Behold the feelings monster.
Behold the feelings monster. Cynthia Alfonso

Last week I walked into the Cold Cube Press offices in Pioneer Square to see what kind of book art they'd prepared for the First Thursday crowd, and I became completely enamored with the risograph prints and books of a Spanish artist named Cynthia Alfonso.

Sponsored
Sail into the new year in style On the HIYU. We'll bring the bubbly. Get your NYE tickets here!

I knew nothing about her work before I picked up her first large-scale book, Behind Is Late, but the soft-touch laminate cover felt good. The quadruple-stacked all-caps title (not shown in the above mock-up photo) looked good. And the cover image of a series of circles creeping up, caterpillar-like, into a hole made me want to leaf through the pages to find out where that thing was going.

It grows.
It grows into another hole. Cynthia Alfonso

The first few pages show the sun-colored circle creature crawling out of one hole and then entering another. Throughout the comic Alfonso refers to this object as "it," and "it" ends up serving as a metaphor for fear, sorrow, and whatever you call that dreadful, inescapable wraith that sits on your chest some mornings, obstructing your path toward happiness, love, or even just a cup of coffee. After a while, and at the risk of perpetuating two internet cliches, I just started calling it the Feelings Monster.

This geometric being overtakes a blurry, female figure who's only ever seen walking from behind. She tries to walk away from the Feelings Monster, eventually gains some kind of control over it, but then comes to the understanding that it's always going to be there.

Alfonso's choice to use lush, warm colors for the Feelings Monster bucks the convention of seeing sorrow as a cool, dark thing, and gives it the heat and life it has when it swims around inside us and overwhelms our senses.

Using abstract shapes to render these feelings increases the sadness of the narrative, but it also offers an uplifting reading. Turning the peculiarities of our troubles into pure shapes shaded with primary colors suggests that we must place ourselves so far away from those troubles that they become completely abstract. (Needing to turn your sorrow into a bird is one thing. Needing to turn it into a yellow sphere is fucking bleak.) But the ability to roll up depression, or fear, or existential loneliness, or sorrow, or whatever into a big warm yellow ball and then manipulate it around a page in ways that other human beings can understand hopefully suggests that we can have power over our pain, and that we're not alone in it.

Aside from whatever personal emotions and struggles that I'm clearly projecting all over this Feelings Monster and Alfonso's lyrical narrative, the book is also, plainly speaking, rad as hell. Alfonso's bold visual language makes you want to stare at her pages forever, and the way she plays with the constraints of that language keeps things interesting.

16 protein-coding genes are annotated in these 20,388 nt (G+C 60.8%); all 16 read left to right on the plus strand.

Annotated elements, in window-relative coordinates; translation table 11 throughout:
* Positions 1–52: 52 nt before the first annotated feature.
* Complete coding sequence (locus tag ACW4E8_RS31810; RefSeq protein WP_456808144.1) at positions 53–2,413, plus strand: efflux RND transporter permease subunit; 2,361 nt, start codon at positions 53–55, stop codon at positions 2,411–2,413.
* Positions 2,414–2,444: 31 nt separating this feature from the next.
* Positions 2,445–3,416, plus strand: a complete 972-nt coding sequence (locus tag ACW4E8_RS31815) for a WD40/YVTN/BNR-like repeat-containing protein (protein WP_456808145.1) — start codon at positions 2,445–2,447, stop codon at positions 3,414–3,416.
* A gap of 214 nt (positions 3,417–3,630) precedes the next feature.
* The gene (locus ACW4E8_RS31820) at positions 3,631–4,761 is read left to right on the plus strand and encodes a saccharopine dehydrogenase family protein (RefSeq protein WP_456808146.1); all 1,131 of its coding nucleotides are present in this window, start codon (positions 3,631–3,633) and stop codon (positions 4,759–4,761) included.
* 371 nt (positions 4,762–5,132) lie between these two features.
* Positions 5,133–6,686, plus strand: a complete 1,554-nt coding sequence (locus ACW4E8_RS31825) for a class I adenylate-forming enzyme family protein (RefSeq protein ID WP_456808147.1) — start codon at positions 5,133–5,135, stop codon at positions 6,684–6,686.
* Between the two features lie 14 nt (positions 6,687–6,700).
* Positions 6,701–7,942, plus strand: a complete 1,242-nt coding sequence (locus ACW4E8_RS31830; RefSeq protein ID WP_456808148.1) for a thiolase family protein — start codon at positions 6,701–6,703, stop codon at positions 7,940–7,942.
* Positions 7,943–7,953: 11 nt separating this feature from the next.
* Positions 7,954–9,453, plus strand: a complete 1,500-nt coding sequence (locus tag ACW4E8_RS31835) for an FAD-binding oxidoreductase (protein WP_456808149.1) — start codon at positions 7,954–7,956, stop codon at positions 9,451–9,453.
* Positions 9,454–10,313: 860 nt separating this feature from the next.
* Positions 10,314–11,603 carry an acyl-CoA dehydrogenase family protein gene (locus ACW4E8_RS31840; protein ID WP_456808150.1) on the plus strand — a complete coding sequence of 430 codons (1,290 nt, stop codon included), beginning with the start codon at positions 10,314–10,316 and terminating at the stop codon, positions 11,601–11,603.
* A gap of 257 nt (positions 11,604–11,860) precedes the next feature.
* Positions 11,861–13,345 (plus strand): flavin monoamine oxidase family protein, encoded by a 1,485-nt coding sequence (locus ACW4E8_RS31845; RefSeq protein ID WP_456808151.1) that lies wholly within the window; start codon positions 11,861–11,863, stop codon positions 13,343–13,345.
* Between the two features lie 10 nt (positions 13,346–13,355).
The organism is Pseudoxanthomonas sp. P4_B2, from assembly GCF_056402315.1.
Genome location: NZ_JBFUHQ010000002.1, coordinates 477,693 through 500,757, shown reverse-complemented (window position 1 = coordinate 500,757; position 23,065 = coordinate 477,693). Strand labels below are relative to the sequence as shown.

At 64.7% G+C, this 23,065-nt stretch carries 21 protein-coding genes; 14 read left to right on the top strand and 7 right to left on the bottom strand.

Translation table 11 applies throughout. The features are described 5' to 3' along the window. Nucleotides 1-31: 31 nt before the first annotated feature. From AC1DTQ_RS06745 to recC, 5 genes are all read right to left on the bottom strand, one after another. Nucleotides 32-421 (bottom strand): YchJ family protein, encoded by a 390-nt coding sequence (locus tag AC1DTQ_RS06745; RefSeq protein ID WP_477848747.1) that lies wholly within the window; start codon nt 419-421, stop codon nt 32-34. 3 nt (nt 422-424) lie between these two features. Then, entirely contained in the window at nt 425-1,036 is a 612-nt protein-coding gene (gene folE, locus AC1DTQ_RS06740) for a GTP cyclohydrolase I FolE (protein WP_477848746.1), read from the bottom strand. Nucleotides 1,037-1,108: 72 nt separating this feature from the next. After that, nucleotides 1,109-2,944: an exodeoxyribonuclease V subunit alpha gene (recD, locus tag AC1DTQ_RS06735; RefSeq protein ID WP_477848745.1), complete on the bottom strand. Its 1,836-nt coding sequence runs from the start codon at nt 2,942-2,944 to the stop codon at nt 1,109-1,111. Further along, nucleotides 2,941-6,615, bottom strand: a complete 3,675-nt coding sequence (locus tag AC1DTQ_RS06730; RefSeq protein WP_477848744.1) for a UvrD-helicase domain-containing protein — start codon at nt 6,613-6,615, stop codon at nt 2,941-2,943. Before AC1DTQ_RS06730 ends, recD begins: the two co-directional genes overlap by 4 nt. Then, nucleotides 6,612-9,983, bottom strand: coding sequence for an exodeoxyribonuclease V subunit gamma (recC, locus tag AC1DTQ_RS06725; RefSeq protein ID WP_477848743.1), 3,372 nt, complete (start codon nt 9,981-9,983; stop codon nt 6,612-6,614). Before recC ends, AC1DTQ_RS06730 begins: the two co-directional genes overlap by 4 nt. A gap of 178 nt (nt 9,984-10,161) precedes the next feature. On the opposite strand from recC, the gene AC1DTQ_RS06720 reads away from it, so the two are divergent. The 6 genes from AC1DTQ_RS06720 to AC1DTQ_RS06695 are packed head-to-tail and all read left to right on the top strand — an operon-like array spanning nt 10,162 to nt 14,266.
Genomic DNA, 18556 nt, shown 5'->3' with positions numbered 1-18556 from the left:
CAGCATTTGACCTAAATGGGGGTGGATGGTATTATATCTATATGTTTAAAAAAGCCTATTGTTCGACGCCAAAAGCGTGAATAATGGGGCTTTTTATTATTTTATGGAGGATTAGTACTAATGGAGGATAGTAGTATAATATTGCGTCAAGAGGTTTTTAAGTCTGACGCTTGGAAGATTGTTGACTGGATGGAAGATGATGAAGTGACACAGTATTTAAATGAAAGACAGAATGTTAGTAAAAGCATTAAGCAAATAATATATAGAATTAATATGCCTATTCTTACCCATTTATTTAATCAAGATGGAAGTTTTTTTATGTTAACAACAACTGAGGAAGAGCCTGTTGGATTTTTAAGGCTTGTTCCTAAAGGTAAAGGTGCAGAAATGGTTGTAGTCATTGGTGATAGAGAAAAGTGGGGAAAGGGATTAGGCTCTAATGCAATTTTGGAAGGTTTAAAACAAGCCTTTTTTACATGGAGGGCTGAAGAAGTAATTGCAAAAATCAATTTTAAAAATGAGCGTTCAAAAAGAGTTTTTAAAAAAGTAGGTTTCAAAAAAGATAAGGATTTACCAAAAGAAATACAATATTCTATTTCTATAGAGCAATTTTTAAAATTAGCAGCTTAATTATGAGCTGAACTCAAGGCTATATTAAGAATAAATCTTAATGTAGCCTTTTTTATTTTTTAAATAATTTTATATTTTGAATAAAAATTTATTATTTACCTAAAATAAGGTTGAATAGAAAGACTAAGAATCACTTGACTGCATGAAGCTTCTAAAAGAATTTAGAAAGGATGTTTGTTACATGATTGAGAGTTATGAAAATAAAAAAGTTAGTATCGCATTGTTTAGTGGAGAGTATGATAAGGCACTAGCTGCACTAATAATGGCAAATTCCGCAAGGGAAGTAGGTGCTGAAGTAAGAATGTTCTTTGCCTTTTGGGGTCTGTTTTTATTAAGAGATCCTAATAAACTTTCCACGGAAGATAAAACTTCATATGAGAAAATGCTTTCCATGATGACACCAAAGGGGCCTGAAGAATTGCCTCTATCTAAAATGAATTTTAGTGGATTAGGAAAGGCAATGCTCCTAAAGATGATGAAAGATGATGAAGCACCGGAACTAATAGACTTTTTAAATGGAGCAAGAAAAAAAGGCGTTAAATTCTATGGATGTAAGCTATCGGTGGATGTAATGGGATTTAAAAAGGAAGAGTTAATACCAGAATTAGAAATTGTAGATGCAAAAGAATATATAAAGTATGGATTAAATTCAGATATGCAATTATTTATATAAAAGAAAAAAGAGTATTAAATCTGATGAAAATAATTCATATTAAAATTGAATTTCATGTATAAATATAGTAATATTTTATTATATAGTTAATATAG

Im going through an oatmeal/granola phase.
I'm going through an oatmeal/granola phase. Cynthia Alfonso

In my favorite spread, her geometric Feelings Monster bursts off the page, crawls across the book's spine, and burrows into the hole on the next page.

And in the middle of the book, she includes a bonus little mini-comic that seems visually related to the narrative, but that also stands alone as a mini-meditation on transformation.

Alfonso is an designer/illustrator/animator from Galicia, a northwestern state of Spain. She's been featured in a couple of anthologies in Europe, and she has a few smaller books out, but Behind Is Late is the first large-format book she's published. Raquel Senra Fernández translated her original text from Spanish.

Cold Cube Press publisher Aidan Fitzgerald tells me Alfonso's status as a newer artist was one of the reasons he and co-publisher Michael Heck wanted to work with her. "We like working with new authors. Not to say we wouldn't work with an author who has a huge body of work, but it's more exciting for us to explore a book with an artist," he said.

Fitzgerald and Heck became fans of Alfonso's work through Instagram. They liked "her oblique methods of storytelling and image-making," and so they sent her an e-mail last year to solicit a unique book for 2018.

Aesthetically, Fitzgerald says the book fits in well with other Cold Cube titles such as Lindsay Anne Watson's Well At the Very Least or Jason T. Miles's Lightning Snake.

"It's a comic, but it's not really a comic. It's a poem, but it's not really a poem. It's an art book, but not really. It's like six different Venn diagrams working together. It's an undefinable medium, and that's the stuff we like to push," he said.